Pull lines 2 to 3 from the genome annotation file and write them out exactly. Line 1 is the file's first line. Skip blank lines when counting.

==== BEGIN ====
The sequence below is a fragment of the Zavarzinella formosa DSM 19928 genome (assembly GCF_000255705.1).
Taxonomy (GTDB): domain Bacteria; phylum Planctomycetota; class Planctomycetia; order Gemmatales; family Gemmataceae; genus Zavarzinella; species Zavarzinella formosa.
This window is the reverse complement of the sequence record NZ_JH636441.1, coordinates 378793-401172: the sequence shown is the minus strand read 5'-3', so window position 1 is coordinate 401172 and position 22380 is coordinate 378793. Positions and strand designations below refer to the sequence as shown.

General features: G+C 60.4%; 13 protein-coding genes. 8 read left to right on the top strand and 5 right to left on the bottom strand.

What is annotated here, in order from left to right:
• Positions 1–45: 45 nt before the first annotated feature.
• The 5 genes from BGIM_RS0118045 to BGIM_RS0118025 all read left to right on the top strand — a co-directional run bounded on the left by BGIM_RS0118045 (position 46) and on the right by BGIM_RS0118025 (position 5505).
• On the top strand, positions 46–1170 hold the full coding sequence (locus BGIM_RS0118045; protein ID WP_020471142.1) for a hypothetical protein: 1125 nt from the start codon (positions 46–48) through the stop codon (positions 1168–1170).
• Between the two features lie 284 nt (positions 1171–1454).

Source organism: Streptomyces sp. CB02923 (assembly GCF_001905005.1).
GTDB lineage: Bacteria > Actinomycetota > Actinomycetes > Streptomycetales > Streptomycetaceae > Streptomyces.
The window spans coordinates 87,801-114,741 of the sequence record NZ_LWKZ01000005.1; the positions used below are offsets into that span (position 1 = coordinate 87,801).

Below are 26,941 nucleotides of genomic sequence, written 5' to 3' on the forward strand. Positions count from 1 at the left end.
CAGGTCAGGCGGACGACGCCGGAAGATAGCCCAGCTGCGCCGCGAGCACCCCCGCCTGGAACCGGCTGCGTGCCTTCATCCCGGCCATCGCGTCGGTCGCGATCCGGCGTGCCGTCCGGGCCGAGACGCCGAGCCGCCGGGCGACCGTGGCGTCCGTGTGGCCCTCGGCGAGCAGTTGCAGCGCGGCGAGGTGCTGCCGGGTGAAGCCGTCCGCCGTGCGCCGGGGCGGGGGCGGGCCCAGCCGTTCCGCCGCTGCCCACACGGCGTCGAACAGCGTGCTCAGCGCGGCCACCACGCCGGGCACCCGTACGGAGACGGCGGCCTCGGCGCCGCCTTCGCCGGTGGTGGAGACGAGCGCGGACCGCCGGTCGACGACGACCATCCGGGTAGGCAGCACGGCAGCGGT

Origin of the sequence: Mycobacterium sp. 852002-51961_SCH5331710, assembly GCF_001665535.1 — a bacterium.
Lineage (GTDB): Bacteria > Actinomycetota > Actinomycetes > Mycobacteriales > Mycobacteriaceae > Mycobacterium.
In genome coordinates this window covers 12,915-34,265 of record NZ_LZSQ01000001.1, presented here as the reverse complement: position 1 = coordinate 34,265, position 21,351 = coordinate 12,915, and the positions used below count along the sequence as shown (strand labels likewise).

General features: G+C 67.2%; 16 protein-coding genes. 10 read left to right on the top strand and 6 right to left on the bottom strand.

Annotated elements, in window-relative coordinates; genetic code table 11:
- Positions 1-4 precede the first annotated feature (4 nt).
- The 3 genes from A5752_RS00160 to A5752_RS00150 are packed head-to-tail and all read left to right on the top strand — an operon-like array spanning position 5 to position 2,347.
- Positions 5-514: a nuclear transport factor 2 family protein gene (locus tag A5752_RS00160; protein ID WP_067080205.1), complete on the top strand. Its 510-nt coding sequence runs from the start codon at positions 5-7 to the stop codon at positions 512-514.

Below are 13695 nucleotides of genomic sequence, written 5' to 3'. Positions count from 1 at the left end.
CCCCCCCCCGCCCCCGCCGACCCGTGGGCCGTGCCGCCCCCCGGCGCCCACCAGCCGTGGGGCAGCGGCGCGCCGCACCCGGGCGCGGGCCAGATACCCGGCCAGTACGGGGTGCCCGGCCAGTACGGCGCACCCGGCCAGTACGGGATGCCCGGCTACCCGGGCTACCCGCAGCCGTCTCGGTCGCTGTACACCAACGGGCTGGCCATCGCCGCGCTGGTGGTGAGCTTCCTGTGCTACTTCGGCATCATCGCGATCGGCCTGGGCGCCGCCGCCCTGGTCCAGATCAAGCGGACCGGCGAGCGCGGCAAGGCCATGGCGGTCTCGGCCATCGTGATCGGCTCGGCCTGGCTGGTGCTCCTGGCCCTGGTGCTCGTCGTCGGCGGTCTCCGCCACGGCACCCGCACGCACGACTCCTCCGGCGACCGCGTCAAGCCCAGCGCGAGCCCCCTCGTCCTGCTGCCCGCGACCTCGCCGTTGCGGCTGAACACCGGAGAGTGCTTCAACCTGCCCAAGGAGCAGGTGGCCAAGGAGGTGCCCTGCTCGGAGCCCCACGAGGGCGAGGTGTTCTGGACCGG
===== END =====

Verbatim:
Taxonomy (GTDB): domain Bacteria; phylum Planctomycetota; class Planctomycetia; order Gemmatales; family Gemmataceae; genus Zavarzinella; species Zavarzinella formosa.
This window is the reverse complement of the sequence record NZ_JH636441.1, coordinates 378793-401172: the sequence shown is the minus strand read 5'-3', so window position 1 is coordinate 401172 and position 22380 is coordinate 378793. Positions and strand designations below refer to the sequence as shown.